Stimulus Saboteurs

Republicans are having trouble coming to terms with the collapse of their ideology as they plot their resistance to President Obama’s economic recovery plan. They still have faith that tax cuts and free markets will revive the economy, despite the evidence that tax cuts for the rich and deregulation of financial markets fed the current troubles.

Republican leaders in the House and Senate rejected Obama’s pleas for bipartisanship. Instead they put up their own amendments to replace the Democratic version with an alternative consisting mainly of tax cuts. When those amendments failed, Republicans unanimously voted against the $819 billion economic recovery bill in the House; only three of 41 Republicans were finagled to vote for the $838 billion Senate version.

The US economy has lost 3.5 million jobs since the beginning of the recession in December 2007. President Obama hopes to save or create as many as 4 million jobs over two years through the stimulus and other economic measures. But Republicans have not bought into the sense that there is an emergency. They believe that their electoral recovery depends on the stimulus having limited effect and the recession lasting through the November 2010 midterm elections.

Republicans are still blocking the certification of Al Franken’s election to the Senate in Minnesota, so Democrats needed at least two Republican senators to vote for the stimulus bill under rules that require 60 votes to proceed with a bill that increases the deficit. They got three Republicans—Sens. Susan Collins and Olympia Snowe (R-Maine) and Arlen Specter (R-Pa.)—after negotiations cut $83 billion in spending from the Senate bill. Among the items lost were $40 billion in funds to cash-strapped states to preserve essential services; $19.5 billion in aid to public school and higher education construction projects; $10 billion to states for Medicaid coverage for the newly unemployed; $8 billion to refurbish federal buildings and make them more energy efficient; $5.8 billion to fight preventable diseases; $4 billion from food stamps; $2 billion from a plan to expand broadband access in rural and underserved areas; and $1 billion for the early childhood program Head Start.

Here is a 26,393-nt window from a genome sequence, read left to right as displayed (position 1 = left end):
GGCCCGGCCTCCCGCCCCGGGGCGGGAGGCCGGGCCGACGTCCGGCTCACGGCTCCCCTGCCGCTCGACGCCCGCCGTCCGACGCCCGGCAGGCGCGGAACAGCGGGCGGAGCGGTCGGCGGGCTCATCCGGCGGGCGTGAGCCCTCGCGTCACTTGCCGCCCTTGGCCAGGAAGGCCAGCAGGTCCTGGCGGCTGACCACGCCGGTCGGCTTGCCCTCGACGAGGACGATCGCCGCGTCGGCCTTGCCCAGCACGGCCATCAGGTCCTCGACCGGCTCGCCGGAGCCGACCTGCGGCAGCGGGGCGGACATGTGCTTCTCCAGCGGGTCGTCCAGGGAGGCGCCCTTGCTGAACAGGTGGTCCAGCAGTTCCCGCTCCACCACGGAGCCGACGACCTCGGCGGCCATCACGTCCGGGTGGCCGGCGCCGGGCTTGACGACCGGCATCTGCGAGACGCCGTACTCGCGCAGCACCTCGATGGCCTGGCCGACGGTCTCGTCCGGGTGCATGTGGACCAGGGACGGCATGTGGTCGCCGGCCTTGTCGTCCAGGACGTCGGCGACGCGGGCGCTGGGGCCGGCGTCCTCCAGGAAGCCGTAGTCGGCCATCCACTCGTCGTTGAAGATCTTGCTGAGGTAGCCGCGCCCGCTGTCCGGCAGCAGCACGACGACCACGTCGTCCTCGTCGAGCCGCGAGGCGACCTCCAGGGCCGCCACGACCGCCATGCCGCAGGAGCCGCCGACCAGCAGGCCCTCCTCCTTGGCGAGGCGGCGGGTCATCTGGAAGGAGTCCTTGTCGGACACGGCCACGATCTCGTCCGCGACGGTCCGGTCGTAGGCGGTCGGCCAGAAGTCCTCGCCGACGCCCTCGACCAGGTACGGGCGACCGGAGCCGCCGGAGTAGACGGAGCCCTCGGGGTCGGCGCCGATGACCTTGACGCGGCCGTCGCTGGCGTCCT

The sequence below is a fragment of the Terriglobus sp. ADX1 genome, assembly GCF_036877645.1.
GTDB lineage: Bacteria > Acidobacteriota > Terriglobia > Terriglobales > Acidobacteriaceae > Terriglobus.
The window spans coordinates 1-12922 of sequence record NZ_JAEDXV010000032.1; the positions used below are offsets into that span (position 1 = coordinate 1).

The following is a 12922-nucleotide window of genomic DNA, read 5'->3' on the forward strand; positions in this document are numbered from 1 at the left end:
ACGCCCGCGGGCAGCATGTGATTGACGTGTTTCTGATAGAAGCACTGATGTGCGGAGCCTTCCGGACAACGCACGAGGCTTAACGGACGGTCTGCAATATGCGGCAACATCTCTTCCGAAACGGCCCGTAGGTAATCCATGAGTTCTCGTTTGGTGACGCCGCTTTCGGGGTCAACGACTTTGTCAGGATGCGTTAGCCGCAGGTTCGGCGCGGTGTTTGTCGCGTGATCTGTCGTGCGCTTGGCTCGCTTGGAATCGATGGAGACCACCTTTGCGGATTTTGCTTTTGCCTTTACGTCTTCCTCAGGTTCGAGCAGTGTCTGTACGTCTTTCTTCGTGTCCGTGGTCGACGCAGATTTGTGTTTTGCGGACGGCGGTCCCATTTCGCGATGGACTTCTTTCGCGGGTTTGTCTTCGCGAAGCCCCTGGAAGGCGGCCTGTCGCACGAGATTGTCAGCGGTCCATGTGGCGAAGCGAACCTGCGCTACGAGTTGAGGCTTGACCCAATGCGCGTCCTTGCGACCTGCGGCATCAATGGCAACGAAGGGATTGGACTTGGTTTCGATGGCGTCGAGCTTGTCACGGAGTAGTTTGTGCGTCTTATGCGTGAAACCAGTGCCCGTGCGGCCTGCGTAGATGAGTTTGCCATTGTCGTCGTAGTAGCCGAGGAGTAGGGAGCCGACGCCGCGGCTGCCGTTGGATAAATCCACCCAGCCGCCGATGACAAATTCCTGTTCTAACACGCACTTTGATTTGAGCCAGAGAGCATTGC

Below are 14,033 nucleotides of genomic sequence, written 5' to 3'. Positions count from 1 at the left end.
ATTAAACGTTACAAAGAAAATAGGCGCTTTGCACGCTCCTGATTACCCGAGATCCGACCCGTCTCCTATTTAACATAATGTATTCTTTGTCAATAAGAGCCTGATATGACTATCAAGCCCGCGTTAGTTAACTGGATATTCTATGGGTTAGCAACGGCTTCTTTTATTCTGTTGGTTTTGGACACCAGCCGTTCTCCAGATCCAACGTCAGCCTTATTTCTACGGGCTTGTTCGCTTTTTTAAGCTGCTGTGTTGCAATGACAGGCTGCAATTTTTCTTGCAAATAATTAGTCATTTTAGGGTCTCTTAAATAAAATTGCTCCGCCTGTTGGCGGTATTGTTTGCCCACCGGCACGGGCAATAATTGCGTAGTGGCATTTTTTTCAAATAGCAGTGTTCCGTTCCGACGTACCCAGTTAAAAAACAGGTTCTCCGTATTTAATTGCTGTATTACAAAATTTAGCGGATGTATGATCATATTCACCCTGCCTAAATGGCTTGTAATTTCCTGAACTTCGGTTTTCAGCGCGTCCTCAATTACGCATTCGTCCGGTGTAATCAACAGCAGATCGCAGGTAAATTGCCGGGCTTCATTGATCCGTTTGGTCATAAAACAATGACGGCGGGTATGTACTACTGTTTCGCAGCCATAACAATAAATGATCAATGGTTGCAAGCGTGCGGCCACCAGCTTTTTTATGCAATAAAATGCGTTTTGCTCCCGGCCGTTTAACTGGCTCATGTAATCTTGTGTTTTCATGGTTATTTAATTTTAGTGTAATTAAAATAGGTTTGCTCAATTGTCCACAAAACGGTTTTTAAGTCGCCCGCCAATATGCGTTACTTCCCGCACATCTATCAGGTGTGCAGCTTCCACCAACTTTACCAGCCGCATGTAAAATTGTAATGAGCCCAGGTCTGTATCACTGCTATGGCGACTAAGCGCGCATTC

The “centrists” forced into the bill $35.5 billion in tax rebates for people who buy homes and $11 billion in credits for car buyers. The car credit likely would have more stimulative impact than the home credit, but neither are as productive as public works projects.

The bill also includes a “patch” on the Alternative Minimum Tax that will prevent 26 million upper-middle-class taxpayers (families making from $100,000 to $300,000 a year) from being hit by the tax, which is supposed to make sure that the super-rich pay at least some income tax. The fix, which would cost $70 million over 10 years, might be worthwhile, but the Tax Policy Center noted that almost 80% of the benefits would go to the richest 20% of households, who are least likely to spend the additional funds, so it “makes no sense as economic stimulus.”

House negotiators can try to reinstate some of those stimulative spending programs in the conference committee, but Democrats will still need to hold onto at least two of the three “centrist” Republicans to pass the final bill.

Economist Dean Baker noted that the spending cuts demanded by the “centrists” amounted to the loss of 500,000 jobs. He added that the $15,000 tax rebate for homebuyers could be abused with “flipping” of houses, costing a lot of money and doing little to help the economy.

Paul Krugman said Obama’s proposal of an $800 billion stimulus was not enough in the first place to fill the looming hole in the US economy, which the Congressional Budget Office estimates at $2.9 trillion over the next three years. Then the “centrists” made it worse. But even as they accused Obama of engaging in “generational theft,” 36 Republican senators voted to replace Obama’s plan with tax cuts amounting to $3 trillion.

Over 28 years, starting with Ronald Reagan, the neocons set out to shrink government to the size where, as strategist Grover Norquist hoped, it could be drowned in a bathtub.